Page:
One of Ours by Willa Cather. A friend suggested one of her books and she’s been my “author find” of the year. How did I go so long without discovering the fine writing of this American writer?

Kafka on the Shore by Haruki Murakami. OK, I saw this on the buy one, get one 50% off at Barnes & Noble. I keep seeing Murakami turn up and thought I’d take a chance on this one. Maybe he will be my “author find” for 2023.

The Shadow of the Wind by Carlos Ruiz Zafon. This was the partner to Murakami on the buy one, get one 50% off table. Zafon is another of those authors I keep hearing about and a plot that occurs in the Cemetery of Forgotten Books has to be interesting. Right?

The Song of the Cell by Siddhartha Mukherjee. Cells are one of the basic constituents of all living organism other than viruses. There is so much that have been discovered about them since my high school biology courses. Time for a refresher and this book keeps turning up on Best Science Book lists. I love good science writing!

Untrustworthy by Bonnie Kristian. Amid the conflicting claims and the climate of distrust, how do we know what is true. I think we really are in the midst of an epistemic crisis and I’m concerned that at some point charisma will win out over truth. I’m intrigued to see how the author will address this…and will I trust her recommendations?

Cultivating Mentors edited by Todd C. Ream, Jerry Pattengale, and Christopher J. Devers. There is a lot of talk about mentoring in the higher ed circles in which I work but many people struggle to find good mentors. I hope this book sheds some light on the gap between ideals and reality.

Hardness of Heart in Biblical Literature by Charles B. Puskas. The topic intrigues me. The image has always been a chilling one–a hard heart does not seem much different than a dead heart. How does one become hard and is there hope for such a person? The book holds special interest because it is written by a scholar who was something of a mentor to me back in the Jesus movement days before going on to a career in biblical scholarship, teaching, publishing, and pastoring.

The World Beyond Your Head by Matthew B. Crawford. I liked his Shop Class as Soul Craft, which I read this year. This appears to be a book on attention, something I am convinced is important to everything from repairing a car to singing in a choral group to effective research to encountering God. I want to see what he will say about all this.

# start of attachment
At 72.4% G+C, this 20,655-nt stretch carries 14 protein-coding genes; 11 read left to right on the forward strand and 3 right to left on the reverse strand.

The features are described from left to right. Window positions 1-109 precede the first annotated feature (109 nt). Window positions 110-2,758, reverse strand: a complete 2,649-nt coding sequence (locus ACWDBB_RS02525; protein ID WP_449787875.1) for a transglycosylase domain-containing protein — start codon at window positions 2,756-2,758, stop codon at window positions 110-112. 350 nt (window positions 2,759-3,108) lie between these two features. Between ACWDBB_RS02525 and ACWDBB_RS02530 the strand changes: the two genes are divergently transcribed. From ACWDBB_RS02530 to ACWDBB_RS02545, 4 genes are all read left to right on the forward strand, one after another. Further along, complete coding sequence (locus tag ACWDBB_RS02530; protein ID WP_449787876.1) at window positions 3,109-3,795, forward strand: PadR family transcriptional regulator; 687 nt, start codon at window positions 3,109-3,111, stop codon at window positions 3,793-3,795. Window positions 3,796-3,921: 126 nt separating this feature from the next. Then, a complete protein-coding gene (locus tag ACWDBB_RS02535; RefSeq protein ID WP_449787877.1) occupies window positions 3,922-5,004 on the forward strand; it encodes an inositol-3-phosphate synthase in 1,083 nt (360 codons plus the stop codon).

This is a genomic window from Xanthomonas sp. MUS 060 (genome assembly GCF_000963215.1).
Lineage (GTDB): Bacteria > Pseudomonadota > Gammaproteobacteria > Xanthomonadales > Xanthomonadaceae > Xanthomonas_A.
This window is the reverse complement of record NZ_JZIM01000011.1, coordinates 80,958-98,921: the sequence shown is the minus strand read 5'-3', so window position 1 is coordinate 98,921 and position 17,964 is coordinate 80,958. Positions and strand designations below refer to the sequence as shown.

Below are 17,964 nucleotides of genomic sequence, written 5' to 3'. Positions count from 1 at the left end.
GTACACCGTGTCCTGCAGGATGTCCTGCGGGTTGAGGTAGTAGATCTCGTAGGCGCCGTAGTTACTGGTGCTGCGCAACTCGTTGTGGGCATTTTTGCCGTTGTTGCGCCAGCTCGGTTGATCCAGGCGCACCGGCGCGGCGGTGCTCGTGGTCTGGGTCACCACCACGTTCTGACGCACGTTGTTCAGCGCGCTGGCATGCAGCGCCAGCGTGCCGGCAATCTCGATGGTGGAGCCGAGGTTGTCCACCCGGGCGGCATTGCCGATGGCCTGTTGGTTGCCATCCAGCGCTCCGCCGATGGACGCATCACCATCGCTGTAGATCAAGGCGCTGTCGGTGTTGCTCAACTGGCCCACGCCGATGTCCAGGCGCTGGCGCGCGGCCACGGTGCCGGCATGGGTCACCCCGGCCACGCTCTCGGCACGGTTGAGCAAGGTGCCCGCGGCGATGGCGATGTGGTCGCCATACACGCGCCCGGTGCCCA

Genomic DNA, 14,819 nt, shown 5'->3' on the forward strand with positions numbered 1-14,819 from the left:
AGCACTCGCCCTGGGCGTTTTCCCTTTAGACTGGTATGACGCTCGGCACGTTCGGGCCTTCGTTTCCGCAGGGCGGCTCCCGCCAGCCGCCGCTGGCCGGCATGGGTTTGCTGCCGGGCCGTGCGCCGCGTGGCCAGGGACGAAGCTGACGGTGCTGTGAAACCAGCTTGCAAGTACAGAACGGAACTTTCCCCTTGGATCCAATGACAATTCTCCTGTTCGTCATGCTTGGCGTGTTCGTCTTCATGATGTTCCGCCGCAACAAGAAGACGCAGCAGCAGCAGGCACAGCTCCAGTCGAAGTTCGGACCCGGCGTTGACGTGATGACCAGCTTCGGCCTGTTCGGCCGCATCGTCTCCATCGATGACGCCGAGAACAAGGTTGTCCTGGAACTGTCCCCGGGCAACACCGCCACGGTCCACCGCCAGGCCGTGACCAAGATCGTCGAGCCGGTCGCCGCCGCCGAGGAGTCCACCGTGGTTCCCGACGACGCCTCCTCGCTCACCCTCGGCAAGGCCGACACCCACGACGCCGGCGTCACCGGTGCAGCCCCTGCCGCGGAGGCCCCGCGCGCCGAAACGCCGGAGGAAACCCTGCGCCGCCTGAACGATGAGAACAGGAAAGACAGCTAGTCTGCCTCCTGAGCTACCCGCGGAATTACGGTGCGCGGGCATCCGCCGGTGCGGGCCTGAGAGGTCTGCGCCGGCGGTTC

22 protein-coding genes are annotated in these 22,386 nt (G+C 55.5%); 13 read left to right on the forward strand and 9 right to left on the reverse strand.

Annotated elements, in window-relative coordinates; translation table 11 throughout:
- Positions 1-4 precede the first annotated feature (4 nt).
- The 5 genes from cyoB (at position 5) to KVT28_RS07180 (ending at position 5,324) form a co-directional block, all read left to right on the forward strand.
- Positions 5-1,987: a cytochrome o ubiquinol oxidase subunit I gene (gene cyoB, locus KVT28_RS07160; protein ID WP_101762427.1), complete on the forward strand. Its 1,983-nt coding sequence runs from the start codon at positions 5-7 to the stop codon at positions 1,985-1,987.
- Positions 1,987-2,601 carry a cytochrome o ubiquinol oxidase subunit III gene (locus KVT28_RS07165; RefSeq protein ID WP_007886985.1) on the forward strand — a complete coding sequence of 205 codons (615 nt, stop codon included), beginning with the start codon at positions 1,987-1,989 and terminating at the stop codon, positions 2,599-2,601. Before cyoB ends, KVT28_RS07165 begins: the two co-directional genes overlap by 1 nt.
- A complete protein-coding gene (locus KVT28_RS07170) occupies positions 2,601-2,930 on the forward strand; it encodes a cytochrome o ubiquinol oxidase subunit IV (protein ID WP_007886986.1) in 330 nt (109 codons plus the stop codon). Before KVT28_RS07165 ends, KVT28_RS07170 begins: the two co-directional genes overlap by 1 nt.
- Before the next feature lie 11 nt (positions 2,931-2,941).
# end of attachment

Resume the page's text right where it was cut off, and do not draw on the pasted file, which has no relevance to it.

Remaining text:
The Revolutionary: Samuel Adams by Stacy Schiff. I think we hear more about John Adams, Thomas Jefferson, George Washington, and Alexander Hamilton, but it can be argued that it was Samuel Adams who lit the match that started the whole conflagration of the American Revolution. I know little about him other than he is related to John.

These won’t be the only books you see on this blog in the months ahead. I suspect there are some other “sleepers” that I’ll really like. But these are some that I’m looking forward to curling up with when the winds of winter are blowing outside my door–at least until I have to get out and clear the snow!

Let me know what you are looking forward to reading. Some of these ended up on the pile because of the recommendations of friends.

Bob on Books Gives Thanks

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I am blessed that I will be at a table like this today. Not everyone has that opportunity and I so appreciate those who extend food and hospitality to those otherwise not able to celebrate.

I also consider myself deeply blessed to be able to read, review, and write about books. I don’t make money from that other than the exchange of getting books for free in exchange for writing reviews. I’ve always loved reading and sharing what I’ve learned, from the time I was a kid, and to do this is a gift for which I’m thankful.

I’m thankful to you, the reader. It is wonderful not to talk to oneself, to know others are reading, and interested, like me in finding that next great book to read. Reading is social and not just solitary–when you discover a good book, you can’t help but talk about it. I’ve been blogging over nine years now, and our interactions, even when you correct my grammar or infelicities, has made it so rewarding.

I’m always so thankful for the writers who pour their energy into getting words on the page. When I read about the writing life, I find most writers only write a few hours a day. It’s not because it is an easy life, but rather it is some of the most demanding work to put a story or a narrative into words. Thank you Celeste Ng, James Baldwin, John Steinbeck, Ngaio Marsh, Louise Penny, and so many others who have enriched my life through your hard work.

Speaking of Louise Penny, her latest book drops in the next week. That’s cause for Thanksgiving!

I’m thankful for publishing houses–for the work of acquiring manuscripts, negotiating contracts, editing draft after draft, and going from draft to publication. I’m especially grateful for some of the small publishers and university presses who provide a platform for great writing and scholarship outside the mainstream.